In our pipeline, we have exciting products in development for migraine treatments. There are still a lot of unmet needs given that most companies have focused on treatments in the past. We are looking into preventative measures for constant excruciating migraines. The expected timeline for this new product globally is within the next two to three years, and this will be a definite asset to our already strong repertoire of products. As well, fairly new to our pipeline is a treatment for severe asthma, which is another condition that is debilitating for patients. On Women Health’s we focused mostly on contraception and will enter the fertility market soon.

In 2015, 49% of TEVA revenues on a global level came from generics and 42% from specialty products. What is the breakdown of your revenues in Italy and how do you expect the two to evolve in the upcoming years?

In essence, what is clear is that this division is almost a  60-40 split today in Italy. However, our emphasis is not really on the numbers, but on developing solutions for a specific patient need. We aim to create a balance between the two because, strategically, we believe that this truly caters to the needs of the market and is also making economic sense for us and the community. However, it is important to be clear that Generics or Specialties is not how we look at our portfolio. Our priority truly is to offer solutions to unmet patient needs.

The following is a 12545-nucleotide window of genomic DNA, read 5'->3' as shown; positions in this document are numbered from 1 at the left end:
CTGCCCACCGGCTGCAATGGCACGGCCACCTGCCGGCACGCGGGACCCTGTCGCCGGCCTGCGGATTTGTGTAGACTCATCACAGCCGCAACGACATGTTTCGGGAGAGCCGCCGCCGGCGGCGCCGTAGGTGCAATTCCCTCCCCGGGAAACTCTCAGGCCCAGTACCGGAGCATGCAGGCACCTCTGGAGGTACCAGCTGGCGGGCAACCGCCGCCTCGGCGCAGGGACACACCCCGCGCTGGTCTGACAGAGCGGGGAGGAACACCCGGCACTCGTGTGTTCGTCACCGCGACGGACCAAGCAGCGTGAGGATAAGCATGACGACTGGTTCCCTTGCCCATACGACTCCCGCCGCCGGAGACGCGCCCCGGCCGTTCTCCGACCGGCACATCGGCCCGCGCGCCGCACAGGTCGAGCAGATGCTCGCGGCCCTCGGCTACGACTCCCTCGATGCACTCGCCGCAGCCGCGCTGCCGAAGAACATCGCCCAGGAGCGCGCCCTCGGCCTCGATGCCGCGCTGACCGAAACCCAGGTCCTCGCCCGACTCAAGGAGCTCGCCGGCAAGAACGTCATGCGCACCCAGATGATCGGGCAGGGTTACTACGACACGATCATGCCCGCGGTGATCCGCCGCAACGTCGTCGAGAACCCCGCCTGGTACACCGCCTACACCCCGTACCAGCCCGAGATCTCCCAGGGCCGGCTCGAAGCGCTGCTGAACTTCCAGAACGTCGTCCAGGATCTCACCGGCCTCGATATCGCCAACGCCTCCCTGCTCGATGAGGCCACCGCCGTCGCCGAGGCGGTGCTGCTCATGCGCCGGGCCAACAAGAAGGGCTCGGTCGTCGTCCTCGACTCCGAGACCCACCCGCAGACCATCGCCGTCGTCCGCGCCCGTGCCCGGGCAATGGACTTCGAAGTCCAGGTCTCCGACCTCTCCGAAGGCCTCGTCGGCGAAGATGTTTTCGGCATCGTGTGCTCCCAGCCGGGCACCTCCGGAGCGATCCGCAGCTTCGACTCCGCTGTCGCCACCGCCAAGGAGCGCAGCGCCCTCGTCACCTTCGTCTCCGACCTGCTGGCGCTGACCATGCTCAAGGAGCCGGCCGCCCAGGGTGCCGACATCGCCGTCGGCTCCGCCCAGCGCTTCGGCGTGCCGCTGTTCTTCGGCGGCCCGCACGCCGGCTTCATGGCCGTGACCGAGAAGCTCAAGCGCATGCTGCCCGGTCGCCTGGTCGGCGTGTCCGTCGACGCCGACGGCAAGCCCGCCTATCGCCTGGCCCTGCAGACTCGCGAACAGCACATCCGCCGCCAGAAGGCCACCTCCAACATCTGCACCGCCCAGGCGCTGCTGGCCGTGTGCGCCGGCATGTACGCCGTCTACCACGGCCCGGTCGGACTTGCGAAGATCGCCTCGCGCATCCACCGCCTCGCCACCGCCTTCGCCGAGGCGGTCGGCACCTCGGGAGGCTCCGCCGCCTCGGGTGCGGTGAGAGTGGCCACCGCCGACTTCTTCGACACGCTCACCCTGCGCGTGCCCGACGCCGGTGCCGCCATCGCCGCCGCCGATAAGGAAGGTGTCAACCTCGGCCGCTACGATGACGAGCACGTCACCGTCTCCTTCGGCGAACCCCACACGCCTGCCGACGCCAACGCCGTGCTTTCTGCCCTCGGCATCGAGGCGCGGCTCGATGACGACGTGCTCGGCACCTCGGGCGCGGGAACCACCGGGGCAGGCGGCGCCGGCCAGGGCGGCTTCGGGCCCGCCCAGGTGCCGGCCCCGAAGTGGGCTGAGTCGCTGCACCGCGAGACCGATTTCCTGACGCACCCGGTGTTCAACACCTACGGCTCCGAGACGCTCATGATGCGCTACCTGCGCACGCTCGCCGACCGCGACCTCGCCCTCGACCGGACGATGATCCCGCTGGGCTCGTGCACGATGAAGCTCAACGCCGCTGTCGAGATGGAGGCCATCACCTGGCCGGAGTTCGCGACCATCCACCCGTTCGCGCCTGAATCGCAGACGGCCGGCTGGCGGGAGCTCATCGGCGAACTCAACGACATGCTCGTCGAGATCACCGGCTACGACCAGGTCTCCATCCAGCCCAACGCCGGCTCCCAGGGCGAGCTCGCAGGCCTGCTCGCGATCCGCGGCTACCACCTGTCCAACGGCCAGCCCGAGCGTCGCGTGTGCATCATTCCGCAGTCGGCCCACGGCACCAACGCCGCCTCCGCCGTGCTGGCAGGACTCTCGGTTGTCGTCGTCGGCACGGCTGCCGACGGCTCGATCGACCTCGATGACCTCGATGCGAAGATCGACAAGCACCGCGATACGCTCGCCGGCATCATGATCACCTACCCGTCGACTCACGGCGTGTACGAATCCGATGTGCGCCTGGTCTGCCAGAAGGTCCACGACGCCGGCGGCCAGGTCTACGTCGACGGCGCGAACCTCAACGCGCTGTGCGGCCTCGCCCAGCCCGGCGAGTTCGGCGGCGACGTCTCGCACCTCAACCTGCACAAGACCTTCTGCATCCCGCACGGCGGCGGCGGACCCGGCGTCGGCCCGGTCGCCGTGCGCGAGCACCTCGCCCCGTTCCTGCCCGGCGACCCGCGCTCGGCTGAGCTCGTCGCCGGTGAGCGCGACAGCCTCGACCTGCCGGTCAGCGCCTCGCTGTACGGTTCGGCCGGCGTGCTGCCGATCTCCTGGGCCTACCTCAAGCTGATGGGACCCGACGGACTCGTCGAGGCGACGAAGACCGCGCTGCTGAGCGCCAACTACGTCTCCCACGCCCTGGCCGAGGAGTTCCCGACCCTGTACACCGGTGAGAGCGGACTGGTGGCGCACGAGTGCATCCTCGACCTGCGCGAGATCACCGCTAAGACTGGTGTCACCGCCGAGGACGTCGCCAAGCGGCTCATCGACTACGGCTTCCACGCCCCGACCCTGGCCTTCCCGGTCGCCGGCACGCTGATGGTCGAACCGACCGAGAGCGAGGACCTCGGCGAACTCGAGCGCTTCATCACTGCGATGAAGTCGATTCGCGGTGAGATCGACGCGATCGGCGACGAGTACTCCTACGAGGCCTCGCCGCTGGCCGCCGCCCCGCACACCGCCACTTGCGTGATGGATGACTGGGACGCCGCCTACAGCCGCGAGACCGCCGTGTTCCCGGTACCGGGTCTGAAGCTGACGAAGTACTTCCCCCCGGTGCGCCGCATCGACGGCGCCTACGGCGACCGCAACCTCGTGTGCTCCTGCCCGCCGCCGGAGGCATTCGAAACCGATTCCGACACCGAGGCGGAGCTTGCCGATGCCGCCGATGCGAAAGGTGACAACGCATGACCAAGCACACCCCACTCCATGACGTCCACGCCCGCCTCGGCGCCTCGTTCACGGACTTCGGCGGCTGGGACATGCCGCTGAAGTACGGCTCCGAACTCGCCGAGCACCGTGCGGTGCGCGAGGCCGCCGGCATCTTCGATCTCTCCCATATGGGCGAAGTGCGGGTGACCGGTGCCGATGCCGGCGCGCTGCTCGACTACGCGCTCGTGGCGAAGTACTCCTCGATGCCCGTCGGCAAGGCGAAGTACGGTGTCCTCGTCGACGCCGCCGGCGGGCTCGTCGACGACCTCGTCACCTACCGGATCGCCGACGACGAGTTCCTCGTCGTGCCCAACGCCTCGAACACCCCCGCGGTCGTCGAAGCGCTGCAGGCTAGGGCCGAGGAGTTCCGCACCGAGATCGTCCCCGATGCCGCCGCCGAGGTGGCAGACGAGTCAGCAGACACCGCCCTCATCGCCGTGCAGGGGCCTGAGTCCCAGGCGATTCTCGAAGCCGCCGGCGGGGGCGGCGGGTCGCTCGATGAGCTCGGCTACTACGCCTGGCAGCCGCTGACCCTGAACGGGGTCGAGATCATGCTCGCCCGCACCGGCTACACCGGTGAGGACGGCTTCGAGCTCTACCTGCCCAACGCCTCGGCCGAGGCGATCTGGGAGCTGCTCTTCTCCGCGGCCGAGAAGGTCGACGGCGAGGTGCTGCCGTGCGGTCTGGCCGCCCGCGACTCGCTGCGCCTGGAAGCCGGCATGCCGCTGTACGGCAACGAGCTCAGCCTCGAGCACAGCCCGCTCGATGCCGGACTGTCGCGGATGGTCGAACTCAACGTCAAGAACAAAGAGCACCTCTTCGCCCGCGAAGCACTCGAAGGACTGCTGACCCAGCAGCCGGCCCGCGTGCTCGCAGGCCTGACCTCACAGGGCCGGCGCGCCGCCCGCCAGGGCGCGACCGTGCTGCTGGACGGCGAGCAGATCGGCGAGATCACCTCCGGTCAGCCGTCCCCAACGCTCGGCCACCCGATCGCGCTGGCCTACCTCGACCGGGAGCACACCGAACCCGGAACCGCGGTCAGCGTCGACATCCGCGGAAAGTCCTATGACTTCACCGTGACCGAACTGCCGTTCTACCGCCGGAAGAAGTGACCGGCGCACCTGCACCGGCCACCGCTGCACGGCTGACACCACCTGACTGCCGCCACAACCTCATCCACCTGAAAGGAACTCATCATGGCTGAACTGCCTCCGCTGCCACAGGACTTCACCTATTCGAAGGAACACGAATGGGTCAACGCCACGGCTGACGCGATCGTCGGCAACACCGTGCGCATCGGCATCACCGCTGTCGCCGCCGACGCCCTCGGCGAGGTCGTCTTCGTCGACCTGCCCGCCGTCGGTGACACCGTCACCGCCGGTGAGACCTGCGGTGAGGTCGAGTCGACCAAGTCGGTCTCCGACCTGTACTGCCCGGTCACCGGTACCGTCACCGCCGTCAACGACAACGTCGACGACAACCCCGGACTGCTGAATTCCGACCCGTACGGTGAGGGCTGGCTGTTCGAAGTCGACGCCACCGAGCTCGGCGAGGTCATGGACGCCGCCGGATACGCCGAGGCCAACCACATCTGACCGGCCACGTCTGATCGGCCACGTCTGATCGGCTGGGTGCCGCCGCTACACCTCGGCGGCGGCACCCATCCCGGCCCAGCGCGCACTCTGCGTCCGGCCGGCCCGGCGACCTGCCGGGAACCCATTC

Do you believe this hybrid model is a solution to the challenges faced in this sector, such as the patent life cycle and price drops in generics?

Fundamentally, we want to provide healthcare for our patients. However, within that, we also have to keep in mind the realities faced by the market today. The burden of the cost of healthcare is steadily increasing and any effort we can do to lessen the cost of this burden will be helpful for the community which we serve. We truly place a high value on our social responsibilities, despite being a profit-driven company, because we believe our CSR is what drives trust to our brand, both publicly and to our shareholders. Trust is an especially important element in the pharmaceutical industry because it is crucial to our patients’ lives and to the authorities who have the responsibility to provide healthcare system to patients.

In closing, what is your overarching vision and strategic ambitions for the next few years for Teva in Italy?

Our objective is to make the Teva brand better known in Italy, at every level of patient care. We need to close the gap between us (the industry), practitioners, institutions, and patients, as they tend to have been rather detached in the past. We need to welcome the new reality of patients being more involved in their treatment journey, especially in our information age where everything is easily accessed digitally.

Finally, my last message to all readers is that we want to make patients’ lives better. In the next few years, I truly hope that the “Made in Italy” brand will carry far more gravity than it does today. I do believe we are gaining that momentum in taking pride in the Italian brand. We want our patients, the institutions, the government – everyone – to truly resonate in the fact that the “Made in Italy” speaks for value, creativity and innovation and that Italy holds all such resources.